MYTH: We cannot predict the impact of this fee increase in New Mexico.
FACT: The best available data from states who have implemented similar pet food registration fee increases shows undeniable effectiveness in reducing the costs of pet overpopulation, as well as a zero to negligible impact on consumer costs, retail pet food prices, and availability of a variety of products in those states.
- Since enacting a pet food manufacturer increase in Maine, the state reports a decrease in euthanasia.
- Maine has also since seen an increase in the number of pet food/treat products registered for sale.
- Notably, Maryland passed legislation in 2013 raising pet food registration fees to $100 over the course of three years and reports a slight decrease in intake and dramatic 29% reduction in euthanasia.
- Testimonials received from Maine and Maryland pet food retailers report no negative impact on sales.
MYTH: The increased fee will give an unfair advantage to Internet sales over in-state brick-and-mortar retailers, thereby harming in-state pet food stores.
FACT: According to the NM Department of Agriculture, the fee is assessed per manufacturer per product sold in New Mexico, regardless of whether the products are sold in brick-and-mortar establishments or via online sellers.
- The NM Department of Agriculture already administers the current $2/year per product registration fee, and this applies to manufacturers regardless of whether products are sold online or in-state. The spay/neuter program fee mirrors this fee scheme.
MYTH: There is a better way to fund low-cost spay/neuter services.
FACT: An independent New Mexico study conducted at the request of a Senate Memorial determined the most effective, feasible, and equitable funding mechanism was a fee increase for pet food manufacturers.
- The following is an excerpt from the independent feasibility study that compared different funding mechanisms, which can be accessed in full here: http://www.rld.state.nm.us/uploads/files/sm36%20study%20final%201-24-12%20full.pdf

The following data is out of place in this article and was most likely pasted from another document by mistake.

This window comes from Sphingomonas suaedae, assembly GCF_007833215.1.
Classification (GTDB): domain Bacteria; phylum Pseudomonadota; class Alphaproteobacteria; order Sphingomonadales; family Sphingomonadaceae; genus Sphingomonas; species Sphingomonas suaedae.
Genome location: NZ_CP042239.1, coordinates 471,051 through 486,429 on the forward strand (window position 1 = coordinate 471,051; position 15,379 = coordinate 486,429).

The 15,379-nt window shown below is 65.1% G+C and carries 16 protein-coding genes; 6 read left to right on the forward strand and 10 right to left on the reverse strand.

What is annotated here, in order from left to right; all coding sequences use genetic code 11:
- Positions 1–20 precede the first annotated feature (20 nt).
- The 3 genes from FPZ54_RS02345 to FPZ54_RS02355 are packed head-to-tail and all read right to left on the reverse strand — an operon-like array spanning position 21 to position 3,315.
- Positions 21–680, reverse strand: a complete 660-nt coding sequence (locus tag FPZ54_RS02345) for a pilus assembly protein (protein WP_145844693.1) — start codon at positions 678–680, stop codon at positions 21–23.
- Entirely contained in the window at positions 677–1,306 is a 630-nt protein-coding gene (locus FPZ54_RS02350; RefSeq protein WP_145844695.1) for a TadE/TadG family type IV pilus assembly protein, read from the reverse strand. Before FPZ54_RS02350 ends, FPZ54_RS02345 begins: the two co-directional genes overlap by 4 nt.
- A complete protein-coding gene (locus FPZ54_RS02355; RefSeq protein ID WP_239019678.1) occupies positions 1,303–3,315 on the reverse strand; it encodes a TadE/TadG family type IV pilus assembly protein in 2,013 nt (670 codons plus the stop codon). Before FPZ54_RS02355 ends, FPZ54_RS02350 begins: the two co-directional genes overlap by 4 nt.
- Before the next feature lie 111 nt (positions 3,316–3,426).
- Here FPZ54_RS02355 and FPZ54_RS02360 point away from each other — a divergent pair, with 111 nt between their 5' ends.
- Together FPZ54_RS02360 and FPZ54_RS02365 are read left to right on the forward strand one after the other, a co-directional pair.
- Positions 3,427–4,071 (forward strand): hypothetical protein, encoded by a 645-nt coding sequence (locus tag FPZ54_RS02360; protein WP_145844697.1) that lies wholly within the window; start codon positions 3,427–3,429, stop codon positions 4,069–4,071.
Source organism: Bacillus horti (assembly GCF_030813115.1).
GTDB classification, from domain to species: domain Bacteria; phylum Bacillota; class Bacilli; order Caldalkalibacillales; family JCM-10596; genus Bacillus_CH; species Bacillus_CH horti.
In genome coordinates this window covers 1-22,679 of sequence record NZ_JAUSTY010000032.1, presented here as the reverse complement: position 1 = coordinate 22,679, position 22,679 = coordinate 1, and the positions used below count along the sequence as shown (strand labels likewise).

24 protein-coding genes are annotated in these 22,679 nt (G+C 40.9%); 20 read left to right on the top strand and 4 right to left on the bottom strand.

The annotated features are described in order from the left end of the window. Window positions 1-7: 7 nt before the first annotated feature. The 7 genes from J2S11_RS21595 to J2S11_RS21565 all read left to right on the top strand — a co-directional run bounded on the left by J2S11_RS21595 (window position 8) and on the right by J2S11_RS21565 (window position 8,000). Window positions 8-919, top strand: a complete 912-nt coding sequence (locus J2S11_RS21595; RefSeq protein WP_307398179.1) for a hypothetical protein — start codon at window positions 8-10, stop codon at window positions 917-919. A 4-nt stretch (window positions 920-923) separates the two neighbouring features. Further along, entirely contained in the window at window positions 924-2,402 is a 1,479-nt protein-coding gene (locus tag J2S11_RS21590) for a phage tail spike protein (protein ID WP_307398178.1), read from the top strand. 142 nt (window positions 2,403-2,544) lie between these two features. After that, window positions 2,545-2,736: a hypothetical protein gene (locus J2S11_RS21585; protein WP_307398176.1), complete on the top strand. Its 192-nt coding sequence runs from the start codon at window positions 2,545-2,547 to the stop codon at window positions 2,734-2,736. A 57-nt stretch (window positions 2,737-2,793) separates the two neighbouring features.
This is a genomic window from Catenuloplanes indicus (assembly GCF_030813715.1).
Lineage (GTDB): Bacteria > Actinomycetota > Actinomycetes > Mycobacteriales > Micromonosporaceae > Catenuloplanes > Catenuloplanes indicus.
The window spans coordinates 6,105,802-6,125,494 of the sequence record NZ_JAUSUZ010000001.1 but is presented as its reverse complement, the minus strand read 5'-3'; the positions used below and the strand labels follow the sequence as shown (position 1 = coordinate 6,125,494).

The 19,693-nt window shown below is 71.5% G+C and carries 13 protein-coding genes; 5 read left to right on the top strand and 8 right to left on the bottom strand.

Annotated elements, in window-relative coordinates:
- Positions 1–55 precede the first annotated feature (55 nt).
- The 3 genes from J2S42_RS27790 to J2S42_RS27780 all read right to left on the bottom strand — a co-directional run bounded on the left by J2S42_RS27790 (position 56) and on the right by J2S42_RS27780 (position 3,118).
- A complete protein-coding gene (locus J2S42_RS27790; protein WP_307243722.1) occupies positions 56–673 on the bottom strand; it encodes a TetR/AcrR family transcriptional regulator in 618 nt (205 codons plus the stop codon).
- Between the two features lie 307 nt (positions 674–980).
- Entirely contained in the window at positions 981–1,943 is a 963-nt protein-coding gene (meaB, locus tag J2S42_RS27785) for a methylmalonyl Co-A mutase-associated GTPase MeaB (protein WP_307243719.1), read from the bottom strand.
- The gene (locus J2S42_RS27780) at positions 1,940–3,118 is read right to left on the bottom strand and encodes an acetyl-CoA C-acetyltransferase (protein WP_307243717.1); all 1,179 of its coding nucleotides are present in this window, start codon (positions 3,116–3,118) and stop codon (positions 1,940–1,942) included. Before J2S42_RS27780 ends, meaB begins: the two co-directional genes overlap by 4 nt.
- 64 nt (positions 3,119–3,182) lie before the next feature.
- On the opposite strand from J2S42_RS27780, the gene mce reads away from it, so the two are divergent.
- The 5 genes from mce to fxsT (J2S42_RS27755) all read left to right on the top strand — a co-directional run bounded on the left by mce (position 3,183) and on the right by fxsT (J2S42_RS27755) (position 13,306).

Table 1: Summary of Criteria Evaluation for Each Funding Mechanism
|Surcharge on fines||Income tax or car registration check-off||Intact animal or litter permit fees||Statewide companion animal licensing||Grant writing||Pet food distribution fee|
|Reliable and predictable||Low||Low||Low||Low||Low||High|
|Limited complexity for start-up||Low||Low – Medium||Low||Medium||High||High|
|Limited administrative burden||Low||High||Low||High||Medium||High|
MYTH: The additional fee will harm the pet food industry and cause manufacturers to stop selling in NM.
FACT: Based on data and testimonials from other states, there is NO evidence the additional fee will harm the extremely profitable global pet food industry.
- The U.S. pet food market had a value of $24.60 billion in 2016 and is forecasted to reach $30.01 billion by 2022.2 The pet food industry’s sales have continued to increase nationwide, even after three states have enacted fees to fund spay/neuter.
- Pet food companies sold an estimated $190 million worth of food in New Mexico in 2017, almost double the sales of the previous year. The number of products sold in NM increased from approximately 8,300 in 2016 to approximately 13,700 in 2017.
- In general, the wealthiest pet food corporations produce the largest number of products registered in New Mexico, which means the increased fee amounts will primarily be proportional to higher volume of sales and greater ability to absorb the cost.
- There is NO evidence that pet food companies have stopped selling in states due to increased/added fees in any way that has meaningfully impacted consumers. During the time that Maine has implemented increased fees to fund spay neuter, the number of different pet food products sold in Maine has increased significantly (as provided by testimony from Maine retail pet stores).
World Top 10 Pet Food Companies (2017)
(data from petfoodindustry.com)
|U.S.-based Mars Petcare Inc.||$17.224 billion|
|U.S.-based Nestlé Purina Petcare||$12.1 billion|
|U.S.-based Big Heart Pet Brands||$2.3 billion|
|U.S.-based Hills Pet Nutrition||$2.264 billion|
|U.S.-based Blue Buffalo||$1.15 billion|
|U.S.-based Spectrum Brands / United Pet Group||$800 million|
|Japan-based Unicharm Corp||$733 million|
|Belgium-based Laroy Group||$721 million|
|Germany-based Deuerer||$721 million|
|Germany-based Heristo AG||$700 million|